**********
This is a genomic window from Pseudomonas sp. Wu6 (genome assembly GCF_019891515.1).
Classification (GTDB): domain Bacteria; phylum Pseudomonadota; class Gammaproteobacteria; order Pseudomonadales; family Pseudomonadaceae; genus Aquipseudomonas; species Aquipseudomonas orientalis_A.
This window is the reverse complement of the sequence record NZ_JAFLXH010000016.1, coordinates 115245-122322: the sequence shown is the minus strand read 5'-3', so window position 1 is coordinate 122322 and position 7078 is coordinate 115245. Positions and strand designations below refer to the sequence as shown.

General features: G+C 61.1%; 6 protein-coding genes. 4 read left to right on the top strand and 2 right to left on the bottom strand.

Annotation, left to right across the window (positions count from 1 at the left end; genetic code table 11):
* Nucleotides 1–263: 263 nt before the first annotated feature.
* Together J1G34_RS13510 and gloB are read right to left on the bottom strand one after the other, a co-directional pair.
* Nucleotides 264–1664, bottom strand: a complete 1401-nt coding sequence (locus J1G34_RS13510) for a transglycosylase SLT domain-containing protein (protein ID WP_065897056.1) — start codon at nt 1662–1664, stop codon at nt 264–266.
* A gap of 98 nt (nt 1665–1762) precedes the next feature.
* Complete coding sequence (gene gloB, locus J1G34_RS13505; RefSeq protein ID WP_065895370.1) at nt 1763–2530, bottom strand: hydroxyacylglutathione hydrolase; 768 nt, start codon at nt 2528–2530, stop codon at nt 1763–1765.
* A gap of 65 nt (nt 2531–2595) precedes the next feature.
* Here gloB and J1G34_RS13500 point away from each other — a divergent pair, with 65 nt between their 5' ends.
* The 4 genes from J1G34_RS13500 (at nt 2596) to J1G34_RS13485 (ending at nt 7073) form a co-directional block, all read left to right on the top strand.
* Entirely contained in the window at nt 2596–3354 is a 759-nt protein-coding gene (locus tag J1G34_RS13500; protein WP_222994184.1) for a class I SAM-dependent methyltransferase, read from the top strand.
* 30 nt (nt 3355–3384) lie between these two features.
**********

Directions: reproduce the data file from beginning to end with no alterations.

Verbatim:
This is a genomic window from Pseudomonas sp. Wu6 (genome assembly GCF_019891515.1).
Classification (GTDB): domain Bacteria; phylum Pseudomonadota; class Gammaproteobacteria; order Pseudomonadales; family Pseudomonadaceae; genus Aquipseudomonas; species Aquipseudomonas orientalis_A.
This window is the reverse complement of the sequence record NZ_JAFLXH010000016.1, coordinates 115245-122322: the sequence shown is the minus strand read 5'-3', so window position 1 is coordinate 122322 and position 7078 is coordinate 115245. Positions and strand designations below refer to the sequence as shown.

General features: G+C 61.1%; 6 protein-coding genes. 4 read left to right on the top strand and 2 right to left on the bottom strand.

Annotation, left to right across the window (positions count from 1 at the left end; genetic code table 11):
* Nucleotides 1–263: 263 nt before the first annotated feature.
* Together J1G34_RS13510 and gloB are read right to left on the bottom strand one after the other, a co-directional pair.
* Nucleotides 264–1664, bottom strand: a complete 1401-nt coding sequence (locus J1G34_RS13510) for a transglycosylase SLT domain-containing protein (protein ID WP_065897056.1) — start codon at nt 1662–1664, stop codon at nt 264–266.
* A gap of 98 nt (nt 1665–1762) precedes the next feature.
* Complete coding sequence (gene gloB, locus J1G34_RS13505; RefSeq protein ID WP_065895370.1) at nt 1763–2530, bottom strand: hydroxyacylglutathione hydrolase; 768 nt, start codon at nt 2528–2530, stop codon at nt 1763–1765.
* A gap of 65 nt (nt 2531–2595) precedes the next feature.
* Here gloB and J1G34_RS13500 point away from each other — a divergent pair, with 65 nt between their 5' ends.
* The 4 genes from J1G34_RS13500 (at nt 2596) to J1G34_RS13485 (ending at nt 7073) form a co-directional block, all read left to right on the top strand.
* Entirely contained in the window at nt 2596–3354 is a 759-nt protein-coding gene (locus tag J1G34_RS13500; protein WP_222994184.1) for a class I SAM-dependent methyltransferase, read from the top strand.
* 30 nt (nt 3355–3384) lie between these two features.